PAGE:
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Mother-of-pearl is valued for its attractive shine and protective properties.  In the Western Desert of Egypt, the women of Siwa Oasis use mother-of-pearl buttons called Tutintfukt in their embroidery. The Jenny Balfour-Paul Collection at the Pitt Rivers Museum includes many such beautifully decorated pieces.

The sun is a common motif in Siwan embroidery with Tutintfukt meaning “eye of the sun” being deliberately chosen for their iridescence. This capability to both absorb and reflect the sun’s rays is said to create a barrier of protective light over the wearer. Buttons are often arranged in sunburst patterns or clustered in groups of 3, 5 and 7 which are considered auspicious numbers.

The community have retained their traditional methods of embroidery due to Siwa’s remote location, flanked on all sides by desert. Nevertheless, the mother-of-pearl used has travelled great distances to reach them, from as far as the Arabian Sea and Indian Ocean. Shells are traded by merchants along Trans-Saharan trade routes and later crafted into buttons by artisans.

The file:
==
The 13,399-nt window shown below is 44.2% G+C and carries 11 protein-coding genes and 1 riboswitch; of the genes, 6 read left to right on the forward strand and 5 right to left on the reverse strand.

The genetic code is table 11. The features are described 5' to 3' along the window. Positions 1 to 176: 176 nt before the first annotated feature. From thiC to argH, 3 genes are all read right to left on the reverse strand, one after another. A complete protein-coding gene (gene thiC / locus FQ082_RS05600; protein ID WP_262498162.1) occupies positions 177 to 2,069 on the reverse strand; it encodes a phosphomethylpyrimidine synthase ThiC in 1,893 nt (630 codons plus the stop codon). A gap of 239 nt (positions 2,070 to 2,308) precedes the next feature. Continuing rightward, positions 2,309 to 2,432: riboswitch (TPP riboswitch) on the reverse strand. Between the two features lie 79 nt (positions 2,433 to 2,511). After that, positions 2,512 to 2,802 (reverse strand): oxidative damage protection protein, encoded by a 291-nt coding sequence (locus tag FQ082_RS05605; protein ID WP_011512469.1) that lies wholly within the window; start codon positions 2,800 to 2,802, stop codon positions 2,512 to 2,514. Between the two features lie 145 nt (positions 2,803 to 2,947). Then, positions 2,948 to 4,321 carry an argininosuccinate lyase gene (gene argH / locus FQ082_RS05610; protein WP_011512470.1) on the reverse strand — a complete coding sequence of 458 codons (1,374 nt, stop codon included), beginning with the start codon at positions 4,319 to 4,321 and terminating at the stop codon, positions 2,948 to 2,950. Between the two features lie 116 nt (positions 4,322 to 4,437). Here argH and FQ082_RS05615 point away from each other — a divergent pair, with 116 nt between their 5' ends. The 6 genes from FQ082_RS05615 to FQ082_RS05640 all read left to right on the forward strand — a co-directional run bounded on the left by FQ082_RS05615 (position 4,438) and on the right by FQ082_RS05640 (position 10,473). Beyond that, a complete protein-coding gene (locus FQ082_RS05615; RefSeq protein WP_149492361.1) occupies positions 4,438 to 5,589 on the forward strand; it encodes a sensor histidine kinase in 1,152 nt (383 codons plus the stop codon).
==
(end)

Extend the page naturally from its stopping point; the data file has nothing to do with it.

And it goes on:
Buttons are especially stitched into bridal clothes and wedding items such as the basket above. Mothers begin to collect materials for their daughter’s bridal outfit on her third birthday. Every button is checked meticulously during the selection process. Buttons must be bright white and free of blemishes or decolourisation. More recently, plastic buttons and sequins are also used as they are more readily available.

Louise Thandiwe Wilson, Multaka-Oxford Collections Officer 

Image: Wedding basket, woven palm leaf decorated with mother-of-pearl buttons, red leather and silk tassels (2018.37.63 ©Pitt Rivers Museum, Jenny Balfour-Paul Collection)

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